A bill that would bar nongovernmental organizations from petitioning the High Court of Justice on behalf of Palestinians will be debated by the Ministerial Committee for Legislation on Sunday.
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The bill is being proposed following the wave of court petitions filed seeking the evacuation of settlements built on privately owned Palestinian land in the West Bank, notably Migron, and more recently, in February of this year, the outpost of Amona.
The bill would bar Knesset members from petitioning the court to challenge cabinet decisions and laws passed by the Knesset and would provide that no individual, organization or public agency could petition the court to challenge a government action unless that action directly and personally harmed either the individual petitioner, members of the petitioning organization or an interest that a public agency is entrusted to upholding.
Essentially, it would reinstate a rule that was the norm in Israeli courts until the 1980s, under which only someone who is directly and personally harmed by a government action could challenge it in court.
The bill’s sponsors include members of almost all the parties in the government coalition. Among them are David Bitan and Miki Zohar (Likud), Moti Yogev and Bezalel Smotrich (Habayit Hayehudi), Akram Hasoon (Kulanu) and Oded Forer (Yisrael Beiteinu).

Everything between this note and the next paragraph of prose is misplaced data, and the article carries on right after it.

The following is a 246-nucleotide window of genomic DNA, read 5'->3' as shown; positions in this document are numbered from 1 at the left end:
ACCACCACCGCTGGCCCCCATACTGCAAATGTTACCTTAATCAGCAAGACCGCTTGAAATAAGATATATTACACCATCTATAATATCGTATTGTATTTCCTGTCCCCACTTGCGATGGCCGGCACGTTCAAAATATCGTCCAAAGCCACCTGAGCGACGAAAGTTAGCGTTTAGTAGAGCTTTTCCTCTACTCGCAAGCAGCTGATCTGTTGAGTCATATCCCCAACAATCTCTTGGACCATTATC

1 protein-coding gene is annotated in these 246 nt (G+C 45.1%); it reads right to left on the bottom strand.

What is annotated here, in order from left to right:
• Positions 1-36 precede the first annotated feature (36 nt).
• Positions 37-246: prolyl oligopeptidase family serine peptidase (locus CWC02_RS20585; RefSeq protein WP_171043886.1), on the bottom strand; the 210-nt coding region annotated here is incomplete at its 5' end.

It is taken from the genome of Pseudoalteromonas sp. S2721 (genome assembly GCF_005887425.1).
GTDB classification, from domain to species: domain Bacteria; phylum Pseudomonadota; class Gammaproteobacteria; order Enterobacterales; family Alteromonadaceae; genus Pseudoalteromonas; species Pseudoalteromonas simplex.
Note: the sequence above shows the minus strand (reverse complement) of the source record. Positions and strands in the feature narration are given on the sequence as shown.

The bill is aimed primarily at left-wing organizations such as Yesh Din, Peace Now and the Association for Civil Rights in Israel, which routinely petition the court on behalf of Palestinians. It was prompted partly by the fact that such petitions have repeatedly led to the evacuation of neighborhoods of West Bank settlements and illegal outposts that were built on privately owned Palestinian land.
David Shain, head of Likud’s youth wing, partnered with the Movement for Governability and Democracy to push legislators to submit the bill.
“Radical left-wing organizations like Peace Now and Yesh Din file petitions against settlements in Judea and Samaria [the West Bank] night and day when they have no connection to the issue,” Shain said. “In the case of Migron, the community was evacuated without anyone proving ownership of the site. We’ve arrived at an absurd situation in which anyone can petition the court over anything he pleases. It’s time to put an end to that.”
Shain said the bill would also promote the separation of powers by preventing MKs from going to court to challenge laws the Knesset itself had passed.
The bill’s explanatory notes argue that petitions by those not directly harmed "circumvent the elected government’s powers and the voters' decisions.”